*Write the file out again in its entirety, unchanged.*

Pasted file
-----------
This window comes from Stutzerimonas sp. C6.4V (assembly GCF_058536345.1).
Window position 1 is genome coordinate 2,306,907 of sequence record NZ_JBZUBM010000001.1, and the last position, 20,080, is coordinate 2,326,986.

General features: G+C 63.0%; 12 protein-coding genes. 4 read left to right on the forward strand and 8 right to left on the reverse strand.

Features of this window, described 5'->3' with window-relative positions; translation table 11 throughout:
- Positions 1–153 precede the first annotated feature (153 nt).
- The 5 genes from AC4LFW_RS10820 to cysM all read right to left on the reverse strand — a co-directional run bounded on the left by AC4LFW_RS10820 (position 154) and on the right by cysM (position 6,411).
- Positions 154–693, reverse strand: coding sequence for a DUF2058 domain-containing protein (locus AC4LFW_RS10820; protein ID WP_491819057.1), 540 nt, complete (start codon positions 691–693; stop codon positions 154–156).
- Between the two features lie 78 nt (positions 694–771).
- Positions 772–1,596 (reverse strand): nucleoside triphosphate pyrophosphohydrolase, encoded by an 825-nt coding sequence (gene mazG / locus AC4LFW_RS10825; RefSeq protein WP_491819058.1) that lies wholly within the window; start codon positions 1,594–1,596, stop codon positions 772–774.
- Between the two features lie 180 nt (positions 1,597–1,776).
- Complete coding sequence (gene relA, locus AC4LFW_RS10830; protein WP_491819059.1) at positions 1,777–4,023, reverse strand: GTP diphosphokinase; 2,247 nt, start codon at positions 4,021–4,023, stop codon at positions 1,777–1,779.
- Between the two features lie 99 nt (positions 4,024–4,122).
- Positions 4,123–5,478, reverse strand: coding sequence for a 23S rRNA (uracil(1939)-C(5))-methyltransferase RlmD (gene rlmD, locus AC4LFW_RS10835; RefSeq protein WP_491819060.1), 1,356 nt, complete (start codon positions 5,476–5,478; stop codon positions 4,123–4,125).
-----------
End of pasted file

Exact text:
This window comes from Stutzerimonas sp. C6.4V (assembly GCF_058536345.1).
Window position 1 is genome coordinate 2,306,907 of sequence record NZ_JBZUBM010000001.1, and the last position, 20,080, is coordinate 2,326,986.

General features: G+C 63.0%; 12 protein-coding genes. 4 read left to right on the forward strand and 8 right to left on the reverse strand.

Features of this window, described 5'->3' with window-relative positions; translation table 11 throughout:
- Positions 1–153 precede the first annotated feature (153 nt).
- The 5 genes from AC4LFW_RS10820 to cysM all read right to left on the reverse strand — a co-directional run bounded on the left by AC4LFW_RS10820 (position 154) and on the right by cysM (position 6,411).
- Positions 154–693, reverse strand: coding sequence for a DUF2058 domain-containing protein (locus AC4LFW_RS10820; protein ID WP_491819057.1), 540 nt, complete (start codon positions 691–693; stop codon positions 154–156).
- Between the two features lie 78 nt (positions 694–771).
- Positions 772–1,596 (reverse strand): nucleoside triphosphate pyrophosphohydrolase, encoded by an 825-nt coding sequence (gene mazG / locus AC4LFW_RS10825; RefSeq protein WP_491819058.1) that lies wholly within the window; start codon positions 1,594–1,596, stop codon positions 772–774.
- Between the two features lie 180 nt (positions 1,597–1,776).
- Complete coding sequence (gene relA, locus AC4LFW_RS10830; protein WP_491819059.1) at positions 1,777–4,023, reverse strand: GTP diphosphokinase; 2,247 nt, start codon at positions 4,021–4,023, stop codon at positions 1,777–1,779.
- Between the two features lie 99 nt (positions 4,024–4,122).
- Positions 4,123–5,478, reverse strand: coding sequence for a 23S rRNA (uracil(1939)-C(5))-methyltransferase RlmD (gene rlmD, locus AC4LFW_RS10835; RefSeq protein WP_491819060.1), 1,356 nt, complete (start codon positions 5,476–5,478; stop codon positions 4,123–4,125).